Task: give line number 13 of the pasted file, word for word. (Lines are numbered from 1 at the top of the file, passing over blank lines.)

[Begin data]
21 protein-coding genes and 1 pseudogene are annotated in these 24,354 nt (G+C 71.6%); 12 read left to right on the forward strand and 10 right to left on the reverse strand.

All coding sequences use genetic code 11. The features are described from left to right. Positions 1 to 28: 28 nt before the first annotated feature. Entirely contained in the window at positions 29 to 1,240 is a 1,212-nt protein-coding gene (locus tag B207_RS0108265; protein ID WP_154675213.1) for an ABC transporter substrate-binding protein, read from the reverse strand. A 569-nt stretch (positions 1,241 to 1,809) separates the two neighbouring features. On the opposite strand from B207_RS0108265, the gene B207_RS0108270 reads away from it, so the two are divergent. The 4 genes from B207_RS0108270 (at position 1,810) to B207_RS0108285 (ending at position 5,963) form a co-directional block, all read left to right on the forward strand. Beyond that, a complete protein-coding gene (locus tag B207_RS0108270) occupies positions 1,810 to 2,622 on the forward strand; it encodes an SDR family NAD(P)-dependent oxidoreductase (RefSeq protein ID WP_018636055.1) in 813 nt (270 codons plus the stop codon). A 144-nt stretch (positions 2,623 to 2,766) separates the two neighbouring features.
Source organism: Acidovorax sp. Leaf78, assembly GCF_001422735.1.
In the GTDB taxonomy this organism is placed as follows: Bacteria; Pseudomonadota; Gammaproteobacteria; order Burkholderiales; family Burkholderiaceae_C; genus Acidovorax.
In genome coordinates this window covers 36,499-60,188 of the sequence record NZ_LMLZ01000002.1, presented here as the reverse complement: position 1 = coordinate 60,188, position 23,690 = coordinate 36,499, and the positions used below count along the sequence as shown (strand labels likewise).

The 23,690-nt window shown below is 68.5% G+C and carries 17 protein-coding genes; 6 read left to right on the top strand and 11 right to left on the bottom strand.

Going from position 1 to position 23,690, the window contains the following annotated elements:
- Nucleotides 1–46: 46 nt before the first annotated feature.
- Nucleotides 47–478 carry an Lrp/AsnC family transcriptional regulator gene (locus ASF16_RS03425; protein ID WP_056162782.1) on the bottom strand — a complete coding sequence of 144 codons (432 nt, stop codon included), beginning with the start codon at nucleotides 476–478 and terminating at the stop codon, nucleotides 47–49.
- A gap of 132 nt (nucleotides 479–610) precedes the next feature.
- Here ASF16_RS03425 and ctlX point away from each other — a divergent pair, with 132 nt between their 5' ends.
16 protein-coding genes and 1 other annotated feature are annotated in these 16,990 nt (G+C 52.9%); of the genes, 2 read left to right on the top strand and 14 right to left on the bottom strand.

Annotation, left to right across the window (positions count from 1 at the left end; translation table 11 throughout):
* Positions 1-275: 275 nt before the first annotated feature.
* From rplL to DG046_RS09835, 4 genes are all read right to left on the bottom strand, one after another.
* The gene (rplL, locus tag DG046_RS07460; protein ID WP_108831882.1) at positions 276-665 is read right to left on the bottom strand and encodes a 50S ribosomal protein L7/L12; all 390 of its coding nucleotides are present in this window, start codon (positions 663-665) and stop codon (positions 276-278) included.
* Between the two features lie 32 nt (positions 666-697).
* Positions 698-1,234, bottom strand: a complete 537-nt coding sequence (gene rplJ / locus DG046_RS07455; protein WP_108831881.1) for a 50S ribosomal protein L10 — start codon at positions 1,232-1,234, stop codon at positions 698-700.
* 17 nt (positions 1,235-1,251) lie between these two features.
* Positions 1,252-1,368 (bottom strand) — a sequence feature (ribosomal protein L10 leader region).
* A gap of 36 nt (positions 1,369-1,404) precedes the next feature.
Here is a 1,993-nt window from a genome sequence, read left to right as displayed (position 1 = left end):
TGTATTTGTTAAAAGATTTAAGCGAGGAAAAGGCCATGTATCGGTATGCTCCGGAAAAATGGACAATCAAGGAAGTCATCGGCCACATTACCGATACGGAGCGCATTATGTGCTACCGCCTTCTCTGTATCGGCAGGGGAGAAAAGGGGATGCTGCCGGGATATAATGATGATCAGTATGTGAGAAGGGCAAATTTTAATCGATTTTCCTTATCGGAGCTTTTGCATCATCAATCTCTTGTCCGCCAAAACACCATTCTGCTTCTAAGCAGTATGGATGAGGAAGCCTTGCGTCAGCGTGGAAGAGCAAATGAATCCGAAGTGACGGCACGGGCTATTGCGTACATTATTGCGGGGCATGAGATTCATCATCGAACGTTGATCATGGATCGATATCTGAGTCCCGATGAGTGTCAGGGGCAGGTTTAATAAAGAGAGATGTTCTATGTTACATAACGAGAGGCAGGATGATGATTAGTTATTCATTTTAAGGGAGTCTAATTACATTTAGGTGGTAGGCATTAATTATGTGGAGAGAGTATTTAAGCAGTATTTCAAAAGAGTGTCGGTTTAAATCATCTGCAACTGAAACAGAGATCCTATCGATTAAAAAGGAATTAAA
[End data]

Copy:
Annotation, left to right across the window (positions count from 1 at the left end; translation table 11 throughout):